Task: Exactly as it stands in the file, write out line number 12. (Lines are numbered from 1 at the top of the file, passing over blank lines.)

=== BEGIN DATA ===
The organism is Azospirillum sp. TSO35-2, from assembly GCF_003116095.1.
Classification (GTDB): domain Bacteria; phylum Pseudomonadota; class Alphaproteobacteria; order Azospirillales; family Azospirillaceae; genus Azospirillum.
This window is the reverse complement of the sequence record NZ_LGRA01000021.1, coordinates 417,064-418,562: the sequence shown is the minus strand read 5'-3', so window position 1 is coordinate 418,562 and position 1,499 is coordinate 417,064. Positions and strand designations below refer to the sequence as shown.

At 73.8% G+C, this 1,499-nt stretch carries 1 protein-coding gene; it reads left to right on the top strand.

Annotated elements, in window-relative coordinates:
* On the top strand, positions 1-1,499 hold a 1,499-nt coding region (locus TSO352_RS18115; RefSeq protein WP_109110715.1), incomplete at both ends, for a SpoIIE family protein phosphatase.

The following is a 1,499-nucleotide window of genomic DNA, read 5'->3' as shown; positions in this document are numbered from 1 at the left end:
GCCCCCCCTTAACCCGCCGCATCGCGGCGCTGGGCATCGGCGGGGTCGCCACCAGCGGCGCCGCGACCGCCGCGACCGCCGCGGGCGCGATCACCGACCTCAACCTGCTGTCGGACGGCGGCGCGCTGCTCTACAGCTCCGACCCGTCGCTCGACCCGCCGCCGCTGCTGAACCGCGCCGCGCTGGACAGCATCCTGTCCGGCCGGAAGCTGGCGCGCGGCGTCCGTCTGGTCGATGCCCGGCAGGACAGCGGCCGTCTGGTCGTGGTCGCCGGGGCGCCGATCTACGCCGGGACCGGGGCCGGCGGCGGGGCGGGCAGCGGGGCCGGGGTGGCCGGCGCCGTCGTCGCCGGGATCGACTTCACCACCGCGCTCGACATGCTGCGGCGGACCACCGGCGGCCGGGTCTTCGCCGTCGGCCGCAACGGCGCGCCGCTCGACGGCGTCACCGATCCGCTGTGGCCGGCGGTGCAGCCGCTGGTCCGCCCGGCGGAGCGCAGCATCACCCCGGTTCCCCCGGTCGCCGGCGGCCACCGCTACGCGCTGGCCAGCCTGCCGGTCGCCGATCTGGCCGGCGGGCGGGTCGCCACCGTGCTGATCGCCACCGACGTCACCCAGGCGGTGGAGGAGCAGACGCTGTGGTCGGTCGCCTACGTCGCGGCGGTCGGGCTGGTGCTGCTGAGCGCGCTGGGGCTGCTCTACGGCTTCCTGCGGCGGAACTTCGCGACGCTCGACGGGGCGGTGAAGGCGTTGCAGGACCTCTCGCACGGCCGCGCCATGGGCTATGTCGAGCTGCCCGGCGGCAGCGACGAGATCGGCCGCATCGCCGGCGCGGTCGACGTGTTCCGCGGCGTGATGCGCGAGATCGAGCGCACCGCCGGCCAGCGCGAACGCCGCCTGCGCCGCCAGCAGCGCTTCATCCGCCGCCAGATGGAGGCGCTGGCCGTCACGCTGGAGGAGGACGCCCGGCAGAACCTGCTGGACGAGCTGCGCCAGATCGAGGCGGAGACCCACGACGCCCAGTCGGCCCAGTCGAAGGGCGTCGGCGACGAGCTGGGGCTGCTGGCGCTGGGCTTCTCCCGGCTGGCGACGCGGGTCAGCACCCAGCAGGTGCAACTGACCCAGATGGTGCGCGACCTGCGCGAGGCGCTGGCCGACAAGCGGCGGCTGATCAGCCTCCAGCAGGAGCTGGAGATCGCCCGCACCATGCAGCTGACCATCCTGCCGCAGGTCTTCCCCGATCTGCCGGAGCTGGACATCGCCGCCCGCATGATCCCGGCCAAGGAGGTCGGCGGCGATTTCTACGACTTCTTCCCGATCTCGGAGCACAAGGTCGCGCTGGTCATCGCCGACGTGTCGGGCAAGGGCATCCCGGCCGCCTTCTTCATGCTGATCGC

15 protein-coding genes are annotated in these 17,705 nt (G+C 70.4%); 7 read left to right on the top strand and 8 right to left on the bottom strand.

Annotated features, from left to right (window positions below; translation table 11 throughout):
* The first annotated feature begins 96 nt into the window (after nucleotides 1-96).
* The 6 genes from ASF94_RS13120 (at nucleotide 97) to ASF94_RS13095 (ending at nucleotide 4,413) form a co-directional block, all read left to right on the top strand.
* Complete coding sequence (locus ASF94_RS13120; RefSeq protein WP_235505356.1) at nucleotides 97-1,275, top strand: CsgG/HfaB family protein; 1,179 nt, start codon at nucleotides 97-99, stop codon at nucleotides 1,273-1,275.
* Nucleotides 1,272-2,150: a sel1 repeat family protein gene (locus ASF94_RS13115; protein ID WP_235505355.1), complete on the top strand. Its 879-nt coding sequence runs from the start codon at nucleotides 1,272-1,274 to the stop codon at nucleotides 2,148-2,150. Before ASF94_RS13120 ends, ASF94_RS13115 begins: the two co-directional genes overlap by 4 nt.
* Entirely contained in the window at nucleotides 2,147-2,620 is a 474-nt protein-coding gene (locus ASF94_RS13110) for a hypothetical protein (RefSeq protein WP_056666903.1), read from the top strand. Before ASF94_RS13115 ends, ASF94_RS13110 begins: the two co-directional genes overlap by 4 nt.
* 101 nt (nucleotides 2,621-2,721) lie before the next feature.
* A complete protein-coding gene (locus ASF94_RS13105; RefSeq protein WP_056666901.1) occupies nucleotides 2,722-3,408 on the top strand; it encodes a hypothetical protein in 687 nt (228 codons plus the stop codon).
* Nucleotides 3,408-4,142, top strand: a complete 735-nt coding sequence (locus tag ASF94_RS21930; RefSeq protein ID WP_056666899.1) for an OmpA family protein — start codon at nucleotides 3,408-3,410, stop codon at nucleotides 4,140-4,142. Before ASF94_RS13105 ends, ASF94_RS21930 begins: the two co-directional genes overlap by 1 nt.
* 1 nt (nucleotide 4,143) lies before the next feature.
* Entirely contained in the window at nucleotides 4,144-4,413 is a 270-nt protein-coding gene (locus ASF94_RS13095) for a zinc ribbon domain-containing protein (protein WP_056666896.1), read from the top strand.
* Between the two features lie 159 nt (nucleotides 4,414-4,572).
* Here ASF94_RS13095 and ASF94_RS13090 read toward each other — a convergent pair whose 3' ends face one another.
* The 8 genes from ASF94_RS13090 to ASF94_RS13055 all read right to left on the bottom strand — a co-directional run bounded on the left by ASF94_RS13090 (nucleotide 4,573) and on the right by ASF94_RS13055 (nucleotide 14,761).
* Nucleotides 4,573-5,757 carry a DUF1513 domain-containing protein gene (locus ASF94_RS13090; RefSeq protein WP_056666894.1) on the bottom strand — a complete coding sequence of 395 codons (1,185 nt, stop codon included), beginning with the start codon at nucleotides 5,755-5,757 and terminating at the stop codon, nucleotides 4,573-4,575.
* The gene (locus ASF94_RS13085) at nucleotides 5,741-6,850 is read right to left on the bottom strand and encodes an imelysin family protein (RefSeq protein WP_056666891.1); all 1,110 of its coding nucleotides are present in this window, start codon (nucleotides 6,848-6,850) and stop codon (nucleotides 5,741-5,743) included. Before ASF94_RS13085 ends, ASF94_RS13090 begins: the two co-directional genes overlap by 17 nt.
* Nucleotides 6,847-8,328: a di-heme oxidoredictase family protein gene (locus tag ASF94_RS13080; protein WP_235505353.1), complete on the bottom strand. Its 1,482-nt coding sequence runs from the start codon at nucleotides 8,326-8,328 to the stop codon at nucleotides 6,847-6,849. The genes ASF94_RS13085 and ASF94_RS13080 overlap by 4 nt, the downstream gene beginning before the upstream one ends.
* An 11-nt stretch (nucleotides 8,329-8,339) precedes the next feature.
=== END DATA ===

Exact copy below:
* The 6 genes from ASF94_RS13120 (at nucleotide 97) to ASF94_RS13095 (ending at nucleotide 4,413) form a co-directional block, all read left to right on the top strand.